Our lawyer heroine has sworn off representing 'kids from care' (as just too downright dangerous) and is trying to focus on nice easy divorce litigation. But she's as disorganised as ever. Her latest temp agency secretary didn't last long enough to take her coat off. When she mistakes the next person through the door as a replacement (rather than the client she actually is) she finds herself drawn back into the dark world of damaged children and the harm they go on to cause.

Malaya was on her jump in. A simple task: get into the neighbouring crew's territory, do a bit of painting, leave your mark and get out. An initiation rite where no-one gets hurt. Unless you get caught.

Malaya got caught, and got hurt, real bad.

Lilly Valentine was right when she said she didn't want to do this stuff anymore. It really doesn't fit with her quaint cottage, up-market friends, loving (if unconventional) family. But, you don't always get what you want, and sometimes you do what you need to do.

What Lilly needs to do is help Tanisha. Fifteen years old, in a stable(ish) foster home, and pregnant, Tanisha was there when Malaya was brought down. She saw what happened, according to a witness she was directly involved, but that witness might just have an agenda of her own.

A cross-story involves a pretty little rich boy, public school gay and scared to admit it, and his descent into the dark shiney alleyways of crystal meth. While not immediately relevant and crossing in a way that might seem slightly contrived, it does give Black an angle to file down the glamour of the gang world, to terminally roughen the edges into reality.

This is the gangsta world, as played out on the streets of Britain. Bunches of kids who don't know how lucky they are, in a world where adults don't know (don't want to know, haven't got time to know) what they have to deal with, trying to sort it for themselves. Girl gangs in the UK are not yet anywhere near the issue they are in some parts of the world, but believe me, we're working on catching up. Sadly. Helen Black uses a simple story to try to make us all think about this. When I said this looked like a cheapo-teeno book that I'd normally have ignored, maybe that's deliberate. Maybe I'm not the target audience. Maybe this should be read by the young girls on the edges, those who haven't yet jumped one way or the other.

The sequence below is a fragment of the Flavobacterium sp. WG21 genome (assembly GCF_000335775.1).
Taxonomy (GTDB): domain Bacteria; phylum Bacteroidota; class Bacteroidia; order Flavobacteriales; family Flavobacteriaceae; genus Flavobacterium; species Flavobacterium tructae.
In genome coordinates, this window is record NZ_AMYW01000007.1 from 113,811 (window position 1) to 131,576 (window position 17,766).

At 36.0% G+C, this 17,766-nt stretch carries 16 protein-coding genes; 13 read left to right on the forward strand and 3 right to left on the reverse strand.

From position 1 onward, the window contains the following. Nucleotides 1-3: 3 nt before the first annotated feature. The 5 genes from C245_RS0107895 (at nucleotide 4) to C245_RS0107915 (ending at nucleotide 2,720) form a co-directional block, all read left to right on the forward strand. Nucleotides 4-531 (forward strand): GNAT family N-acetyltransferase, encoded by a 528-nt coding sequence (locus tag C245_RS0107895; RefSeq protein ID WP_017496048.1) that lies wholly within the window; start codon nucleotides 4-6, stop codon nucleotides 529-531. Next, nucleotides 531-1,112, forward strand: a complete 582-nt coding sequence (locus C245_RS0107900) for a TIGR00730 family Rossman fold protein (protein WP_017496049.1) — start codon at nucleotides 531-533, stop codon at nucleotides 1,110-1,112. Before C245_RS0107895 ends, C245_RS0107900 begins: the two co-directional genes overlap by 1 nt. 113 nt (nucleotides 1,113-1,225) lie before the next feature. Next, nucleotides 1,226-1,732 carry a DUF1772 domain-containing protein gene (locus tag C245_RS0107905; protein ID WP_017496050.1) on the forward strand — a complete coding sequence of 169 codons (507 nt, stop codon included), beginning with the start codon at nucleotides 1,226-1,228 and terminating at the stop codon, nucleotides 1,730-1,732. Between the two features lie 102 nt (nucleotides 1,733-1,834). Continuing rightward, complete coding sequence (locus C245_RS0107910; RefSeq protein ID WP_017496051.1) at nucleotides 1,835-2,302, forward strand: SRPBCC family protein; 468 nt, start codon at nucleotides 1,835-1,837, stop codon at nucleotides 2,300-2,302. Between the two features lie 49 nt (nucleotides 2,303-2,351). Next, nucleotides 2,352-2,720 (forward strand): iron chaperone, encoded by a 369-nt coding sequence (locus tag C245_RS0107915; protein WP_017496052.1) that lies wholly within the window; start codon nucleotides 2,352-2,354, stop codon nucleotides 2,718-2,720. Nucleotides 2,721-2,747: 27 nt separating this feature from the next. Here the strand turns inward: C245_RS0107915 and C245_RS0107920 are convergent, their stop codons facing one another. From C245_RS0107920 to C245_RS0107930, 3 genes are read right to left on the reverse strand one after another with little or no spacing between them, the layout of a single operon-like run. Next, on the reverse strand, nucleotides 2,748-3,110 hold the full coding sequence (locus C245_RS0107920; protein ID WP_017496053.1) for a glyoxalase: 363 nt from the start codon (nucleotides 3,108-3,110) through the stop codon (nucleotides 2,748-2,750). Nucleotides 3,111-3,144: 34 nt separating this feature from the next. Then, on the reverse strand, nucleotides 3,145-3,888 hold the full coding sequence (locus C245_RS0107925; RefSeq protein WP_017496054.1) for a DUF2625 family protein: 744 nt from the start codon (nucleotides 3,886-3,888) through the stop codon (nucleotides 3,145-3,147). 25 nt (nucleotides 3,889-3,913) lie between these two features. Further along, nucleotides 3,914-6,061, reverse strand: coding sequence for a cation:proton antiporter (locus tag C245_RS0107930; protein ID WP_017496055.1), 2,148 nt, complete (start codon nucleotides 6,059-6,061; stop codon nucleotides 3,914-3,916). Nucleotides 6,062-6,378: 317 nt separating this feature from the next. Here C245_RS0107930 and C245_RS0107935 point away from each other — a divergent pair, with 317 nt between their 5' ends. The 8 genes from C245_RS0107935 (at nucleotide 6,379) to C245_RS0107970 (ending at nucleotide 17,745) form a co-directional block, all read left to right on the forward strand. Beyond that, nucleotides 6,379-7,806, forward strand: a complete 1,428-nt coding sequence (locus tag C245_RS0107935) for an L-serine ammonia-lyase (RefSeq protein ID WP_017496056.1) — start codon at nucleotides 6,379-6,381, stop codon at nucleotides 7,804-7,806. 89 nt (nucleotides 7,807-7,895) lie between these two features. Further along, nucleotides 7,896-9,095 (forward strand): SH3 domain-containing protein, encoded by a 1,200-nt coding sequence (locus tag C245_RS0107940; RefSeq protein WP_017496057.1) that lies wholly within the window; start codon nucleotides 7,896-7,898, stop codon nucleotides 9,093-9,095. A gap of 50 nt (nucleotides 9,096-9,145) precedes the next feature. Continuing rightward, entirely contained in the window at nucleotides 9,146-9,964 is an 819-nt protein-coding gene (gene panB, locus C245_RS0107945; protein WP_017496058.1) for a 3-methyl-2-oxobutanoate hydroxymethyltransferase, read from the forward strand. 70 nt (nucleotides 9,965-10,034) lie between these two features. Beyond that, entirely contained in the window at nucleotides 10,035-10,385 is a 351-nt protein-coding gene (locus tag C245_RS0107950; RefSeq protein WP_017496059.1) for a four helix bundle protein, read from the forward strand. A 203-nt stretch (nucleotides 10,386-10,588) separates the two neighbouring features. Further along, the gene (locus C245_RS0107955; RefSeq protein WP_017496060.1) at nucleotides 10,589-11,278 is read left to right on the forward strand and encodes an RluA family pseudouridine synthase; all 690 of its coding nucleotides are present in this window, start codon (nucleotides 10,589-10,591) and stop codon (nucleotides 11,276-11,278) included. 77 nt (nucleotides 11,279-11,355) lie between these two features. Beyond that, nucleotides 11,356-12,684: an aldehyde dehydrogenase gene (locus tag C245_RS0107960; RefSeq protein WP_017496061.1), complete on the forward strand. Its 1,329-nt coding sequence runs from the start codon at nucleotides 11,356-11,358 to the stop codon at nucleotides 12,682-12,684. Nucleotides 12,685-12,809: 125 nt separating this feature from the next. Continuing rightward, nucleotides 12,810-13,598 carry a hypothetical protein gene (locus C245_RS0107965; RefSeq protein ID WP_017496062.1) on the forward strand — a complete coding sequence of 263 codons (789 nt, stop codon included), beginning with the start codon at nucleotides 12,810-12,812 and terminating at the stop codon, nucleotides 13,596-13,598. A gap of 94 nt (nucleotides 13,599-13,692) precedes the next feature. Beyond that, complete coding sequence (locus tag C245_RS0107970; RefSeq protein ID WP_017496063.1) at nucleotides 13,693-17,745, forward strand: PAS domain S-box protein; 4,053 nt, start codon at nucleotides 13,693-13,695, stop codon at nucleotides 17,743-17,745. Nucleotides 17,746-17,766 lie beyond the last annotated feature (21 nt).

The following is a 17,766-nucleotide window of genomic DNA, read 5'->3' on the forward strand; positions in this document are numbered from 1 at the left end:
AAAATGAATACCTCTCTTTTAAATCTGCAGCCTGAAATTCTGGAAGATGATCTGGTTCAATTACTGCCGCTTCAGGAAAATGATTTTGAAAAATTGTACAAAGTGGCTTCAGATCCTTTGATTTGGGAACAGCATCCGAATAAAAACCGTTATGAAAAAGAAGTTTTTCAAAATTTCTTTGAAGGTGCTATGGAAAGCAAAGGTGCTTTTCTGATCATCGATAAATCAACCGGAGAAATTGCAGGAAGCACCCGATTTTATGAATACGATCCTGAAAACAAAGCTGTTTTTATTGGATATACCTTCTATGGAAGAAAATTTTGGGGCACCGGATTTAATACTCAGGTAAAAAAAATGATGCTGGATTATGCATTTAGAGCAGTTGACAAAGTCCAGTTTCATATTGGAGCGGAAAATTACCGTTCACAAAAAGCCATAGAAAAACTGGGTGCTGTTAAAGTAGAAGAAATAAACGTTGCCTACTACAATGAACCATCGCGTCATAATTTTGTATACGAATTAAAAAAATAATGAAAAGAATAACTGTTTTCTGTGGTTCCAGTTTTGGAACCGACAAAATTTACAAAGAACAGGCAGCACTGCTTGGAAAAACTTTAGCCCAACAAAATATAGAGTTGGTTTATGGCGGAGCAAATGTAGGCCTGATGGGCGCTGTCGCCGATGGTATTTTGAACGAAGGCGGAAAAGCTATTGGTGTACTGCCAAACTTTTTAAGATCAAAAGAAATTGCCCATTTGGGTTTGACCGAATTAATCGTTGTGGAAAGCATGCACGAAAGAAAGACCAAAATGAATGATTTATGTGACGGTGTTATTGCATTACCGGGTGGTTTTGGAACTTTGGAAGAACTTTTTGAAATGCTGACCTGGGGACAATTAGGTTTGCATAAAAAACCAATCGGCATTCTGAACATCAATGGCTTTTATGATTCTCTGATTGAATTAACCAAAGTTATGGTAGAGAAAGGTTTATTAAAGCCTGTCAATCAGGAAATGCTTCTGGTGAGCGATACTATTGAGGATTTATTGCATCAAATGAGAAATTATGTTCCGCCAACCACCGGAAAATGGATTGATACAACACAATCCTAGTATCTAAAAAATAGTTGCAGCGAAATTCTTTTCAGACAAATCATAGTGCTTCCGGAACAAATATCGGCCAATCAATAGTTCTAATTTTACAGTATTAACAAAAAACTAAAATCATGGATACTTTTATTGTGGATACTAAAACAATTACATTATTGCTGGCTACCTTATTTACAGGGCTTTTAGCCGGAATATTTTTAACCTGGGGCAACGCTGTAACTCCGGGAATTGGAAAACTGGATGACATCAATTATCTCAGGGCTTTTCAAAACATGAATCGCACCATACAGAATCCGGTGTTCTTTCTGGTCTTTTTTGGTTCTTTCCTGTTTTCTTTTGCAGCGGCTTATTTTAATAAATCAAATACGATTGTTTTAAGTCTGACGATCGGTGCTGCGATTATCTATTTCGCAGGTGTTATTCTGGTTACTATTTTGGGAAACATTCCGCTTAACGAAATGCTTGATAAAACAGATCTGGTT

As ever, Black has produced a gripping tale of crime and judgement (not necessarily punishment). She has an ear for street language and a sharp insight into the toughness and vulnerability of children, gender and class notwithstanding. Her take on police and court procedures ring true enough. The general pace is fast, the tension and twists work when they need to. It is by turns gentle, nasty, flippant, violent, thought-provoking and despair-inducing. The touches of humour are black, when they're not truly bleak, but they are there.

In common with the previous installment, Blood Rush is both an enjoyable romp of a crime thriller and a serious indictment of modern society, with clear side-swipes at issues of class and racial integration (or lack of). It has none of the structural weakness of the previous episode and the much more straightforward approach serves the subject matter well.

Enjoy the original now – it's only a matter of time before Lilly Valentine makes it to the small screen.

I'd like to thank the publishers for sending a copy to The Bookbag.

Further reading suggestion: You might want to get acquainted with LV in the previous episode, or if you want another feisty female lead this time in the 1960s underworld, check out that other Damaged Goods by June Hampson.